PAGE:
September 29, 2014

Sci + Tech | January 27, 2014
A not so sugar-coated truth
The science behind sugar consumption
Written by | Visual by Jasmine Wong | The McGill Daily

In hunter-gatherer societies, food could be scarce. Each meal was a question mark. Thus, it was adaptive to seek out sugary, calorie-dense foods whenever possible; however, in many parts of today’s world, food is readily available, which has led to excess consumption, especially when it comes to sugar. Our sweet tooth, which many scientists are terming an “evolutionary hangover,” is slowly killing us.

This isn’t to say that all sugars are bad. In fact, we need sugar to survive. Glucose is a form of sugar that acts as the primary source of energy for our cells and fuel for our brains. Lack of glucose can be detrimental, and people can lapse into comas if their blood glucose levels fall too low.

The sugar that’s causing obesity, diabetes, and heart disease rates to skyrocket is fructose. Unlike glucose, which is processed throughout the body, fructose is primarily processed by the liver, producing triglycerides – the main form of fat in the human body. Some of these stay in the liver, which can lead to liver dysfunction, while others enter the blood stream, which can cause higher blood pressure, obesity, and diabetes in the long term. Fructose also causes your brain to resist the effects of leptin, a molecule that is central in regulating consumption. As a result, regardless of your caloric intake, individuals may not feel full and continue to eat, which can lead to weight gain and even more sugar consumption.

Our bodies simply aren’t designed to process so much sugar. Sugar was a scarce commodity in the ancient past, and even considered a luxury in recent history. We only started eating so much of it in the last 100 years, which isn’t enough time to undo millions of years of evolution.

The simple solution to these not so sugar-coated problems is just to stop eating so much sugar; however, this may be harder than it sounds. Sugar is an additive in most processed goods, even in foods most would think to be healthy choices, like whole-wheat bread and low-fat yogurt. In addition, research is emerging that suggests excess sugar consumption may lead to addictive tendencies.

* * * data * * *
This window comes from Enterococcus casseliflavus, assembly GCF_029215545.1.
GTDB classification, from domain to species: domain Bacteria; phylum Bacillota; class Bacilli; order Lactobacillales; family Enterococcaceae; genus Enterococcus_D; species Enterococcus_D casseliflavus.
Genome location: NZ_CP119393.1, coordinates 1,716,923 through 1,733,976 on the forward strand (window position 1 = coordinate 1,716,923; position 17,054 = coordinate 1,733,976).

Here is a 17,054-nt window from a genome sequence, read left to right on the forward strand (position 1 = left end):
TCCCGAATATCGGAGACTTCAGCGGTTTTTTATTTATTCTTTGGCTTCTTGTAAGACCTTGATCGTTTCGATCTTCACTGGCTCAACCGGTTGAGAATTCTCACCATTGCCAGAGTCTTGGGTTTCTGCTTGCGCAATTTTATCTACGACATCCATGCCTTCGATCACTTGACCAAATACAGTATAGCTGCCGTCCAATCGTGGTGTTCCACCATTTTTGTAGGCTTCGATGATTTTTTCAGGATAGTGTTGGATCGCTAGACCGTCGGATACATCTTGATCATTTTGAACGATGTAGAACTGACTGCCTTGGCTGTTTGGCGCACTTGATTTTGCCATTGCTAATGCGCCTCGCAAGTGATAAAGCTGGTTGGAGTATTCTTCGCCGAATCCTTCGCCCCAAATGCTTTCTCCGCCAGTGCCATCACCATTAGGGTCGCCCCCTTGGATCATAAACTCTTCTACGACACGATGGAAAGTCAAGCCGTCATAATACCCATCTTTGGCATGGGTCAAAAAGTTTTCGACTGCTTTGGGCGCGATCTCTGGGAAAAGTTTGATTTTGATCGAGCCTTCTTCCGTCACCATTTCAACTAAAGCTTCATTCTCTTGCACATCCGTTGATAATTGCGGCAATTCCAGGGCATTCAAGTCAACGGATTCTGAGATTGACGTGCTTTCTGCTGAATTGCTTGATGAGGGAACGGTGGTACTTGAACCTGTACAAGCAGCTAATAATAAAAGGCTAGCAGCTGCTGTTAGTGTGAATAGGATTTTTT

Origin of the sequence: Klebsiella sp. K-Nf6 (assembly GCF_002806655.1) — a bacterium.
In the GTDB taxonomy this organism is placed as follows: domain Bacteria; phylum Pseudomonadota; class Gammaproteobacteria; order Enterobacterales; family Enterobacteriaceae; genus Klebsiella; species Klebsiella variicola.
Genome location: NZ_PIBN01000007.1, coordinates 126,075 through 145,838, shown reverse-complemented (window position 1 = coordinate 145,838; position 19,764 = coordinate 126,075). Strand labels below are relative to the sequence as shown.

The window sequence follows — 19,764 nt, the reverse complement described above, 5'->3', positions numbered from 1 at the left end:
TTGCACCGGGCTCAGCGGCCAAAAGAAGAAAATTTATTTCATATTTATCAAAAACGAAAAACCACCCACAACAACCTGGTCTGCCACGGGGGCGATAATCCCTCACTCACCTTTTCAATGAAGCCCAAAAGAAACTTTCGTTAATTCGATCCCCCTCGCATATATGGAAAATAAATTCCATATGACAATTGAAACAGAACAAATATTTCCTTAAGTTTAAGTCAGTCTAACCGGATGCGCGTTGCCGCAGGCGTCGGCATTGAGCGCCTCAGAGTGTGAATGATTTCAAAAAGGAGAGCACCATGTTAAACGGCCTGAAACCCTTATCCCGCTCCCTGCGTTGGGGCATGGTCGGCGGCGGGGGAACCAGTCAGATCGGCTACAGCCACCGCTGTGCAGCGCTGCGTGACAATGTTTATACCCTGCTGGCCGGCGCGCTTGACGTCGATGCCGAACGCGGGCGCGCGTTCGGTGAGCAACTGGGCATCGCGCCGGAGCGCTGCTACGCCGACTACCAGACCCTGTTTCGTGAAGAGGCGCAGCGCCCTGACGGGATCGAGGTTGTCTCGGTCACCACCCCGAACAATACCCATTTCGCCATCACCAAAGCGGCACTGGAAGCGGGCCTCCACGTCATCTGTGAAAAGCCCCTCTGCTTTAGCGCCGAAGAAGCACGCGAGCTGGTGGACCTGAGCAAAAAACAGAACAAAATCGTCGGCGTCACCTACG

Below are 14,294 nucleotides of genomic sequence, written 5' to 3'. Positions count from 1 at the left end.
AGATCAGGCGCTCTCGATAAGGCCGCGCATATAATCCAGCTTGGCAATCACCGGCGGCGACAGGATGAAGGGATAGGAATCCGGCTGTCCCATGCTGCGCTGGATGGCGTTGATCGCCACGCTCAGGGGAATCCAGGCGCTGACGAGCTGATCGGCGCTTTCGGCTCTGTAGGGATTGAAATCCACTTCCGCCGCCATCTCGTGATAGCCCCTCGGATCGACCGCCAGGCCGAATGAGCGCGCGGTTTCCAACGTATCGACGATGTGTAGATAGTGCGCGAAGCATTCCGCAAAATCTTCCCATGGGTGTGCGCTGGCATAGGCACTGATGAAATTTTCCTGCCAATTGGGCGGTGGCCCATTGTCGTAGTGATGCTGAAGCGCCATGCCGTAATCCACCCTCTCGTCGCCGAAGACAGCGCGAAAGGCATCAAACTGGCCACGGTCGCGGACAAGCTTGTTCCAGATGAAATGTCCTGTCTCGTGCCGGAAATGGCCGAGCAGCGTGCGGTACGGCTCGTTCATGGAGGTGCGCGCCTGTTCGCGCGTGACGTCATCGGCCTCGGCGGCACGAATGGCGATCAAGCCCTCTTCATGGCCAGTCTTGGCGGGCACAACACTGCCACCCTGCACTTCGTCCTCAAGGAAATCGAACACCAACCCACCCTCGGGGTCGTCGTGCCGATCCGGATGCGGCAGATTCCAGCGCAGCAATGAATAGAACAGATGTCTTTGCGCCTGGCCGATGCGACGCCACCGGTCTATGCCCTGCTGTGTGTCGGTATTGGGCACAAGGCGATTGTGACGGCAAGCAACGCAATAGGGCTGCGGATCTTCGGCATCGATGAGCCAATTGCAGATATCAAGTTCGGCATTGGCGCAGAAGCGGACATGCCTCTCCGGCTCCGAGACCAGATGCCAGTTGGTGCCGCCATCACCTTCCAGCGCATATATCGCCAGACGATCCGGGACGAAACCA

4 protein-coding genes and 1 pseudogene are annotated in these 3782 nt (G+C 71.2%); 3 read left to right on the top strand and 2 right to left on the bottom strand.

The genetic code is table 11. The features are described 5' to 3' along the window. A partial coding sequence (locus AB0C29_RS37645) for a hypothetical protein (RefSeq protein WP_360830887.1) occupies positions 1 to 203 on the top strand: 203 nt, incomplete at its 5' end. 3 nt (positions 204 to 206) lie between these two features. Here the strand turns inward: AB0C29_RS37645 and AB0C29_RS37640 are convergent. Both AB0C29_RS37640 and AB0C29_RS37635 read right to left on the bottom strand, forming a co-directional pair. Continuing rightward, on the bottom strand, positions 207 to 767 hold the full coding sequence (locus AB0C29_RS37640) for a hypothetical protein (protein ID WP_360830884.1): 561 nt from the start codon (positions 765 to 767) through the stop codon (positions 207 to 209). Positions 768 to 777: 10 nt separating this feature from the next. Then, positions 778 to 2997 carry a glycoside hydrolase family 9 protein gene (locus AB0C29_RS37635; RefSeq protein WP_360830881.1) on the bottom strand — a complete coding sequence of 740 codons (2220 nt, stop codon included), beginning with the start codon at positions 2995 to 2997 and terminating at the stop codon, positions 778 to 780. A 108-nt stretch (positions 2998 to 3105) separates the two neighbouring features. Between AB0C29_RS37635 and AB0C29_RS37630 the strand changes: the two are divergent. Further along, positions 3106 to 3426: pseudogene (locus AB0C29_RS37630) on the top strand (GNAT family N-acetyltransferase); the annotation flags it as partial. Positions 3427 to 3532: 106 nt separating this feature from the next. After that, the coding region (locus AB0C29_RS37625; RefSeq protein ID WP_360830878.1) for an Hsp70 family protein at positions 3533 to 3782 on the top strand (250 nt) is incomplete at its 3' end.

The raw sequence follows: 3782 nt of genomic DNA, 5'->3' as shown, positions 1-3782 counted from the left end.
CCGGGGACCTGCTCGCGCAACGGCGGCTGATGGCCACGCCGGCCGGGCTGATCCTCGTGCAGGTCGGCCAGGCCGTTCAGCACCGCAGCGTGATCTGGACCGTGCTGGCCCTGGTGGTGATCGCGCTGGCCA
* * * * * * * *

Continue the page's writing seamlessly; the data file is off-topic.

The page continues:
There may be more to a ‘sugar high’ than just energy. A recent study by faculty and students at Connecticut College found that the brain regions associated with pleasure were activated more strongly when rats were exposed to Oreos than cocaine. In 2011, Harvard Medical School conducted research that found that some people’s brains react to junk food in the same way that the brains of people with drug addiction react to drugs; yet there is much speculation about the condition of sugar addiction.

Sugar falls under the category of primary rewards – those involved in survival and reproduction. Lesley Fellows, of the Montreal Neurological Institute, expressed her view on sugar addiction, stating that, “Addiction is generally considered to follow pharmacological doses of drugs that ‘hijack’ the normal reward system. Sugar just drives the normal reward system, it doesn’t ‘hijack’ it. So the effects of sugar versus cocaine on behaviour engage the same brain systems, but to very different degrees.”

Whether we’re addicted to it or not, we’re certainly eating way too much of it. Some scientists are suggesting drastic action. Paul van der Velpen, the head of Amsterdam’s health service, wants cigarette-style warnings on sweets and soft drinks telling consumers that “sugar is addictive and bad for the health.” Additionally, former New York City Mayor Michael Bloomberg tried to ban the sale of sugared drinks larger than 16 ounces.

The true power to make a change lies in our hands. It is up to us to choose a healthier lifestyle. This doesn’t have to mean cutting sugar out entirely. The health problems lie in the dosage. In the average person’s diet, the top sources of sugar are processed food, cereal, juice, canned products, bread, flavoured dairy products, fast food, and soda. If you want to reduce your sugar intake, cutting down on some or all of these is a good first step. Learning to recognize some of the aliases that sugar hides behind is another useful skill. If you see a product with any type of syrup (especially high-fructose corn syrup), corn sweetener, maltose, molasses, or dextrose in the top three ingredients, it’s best to avoid it.

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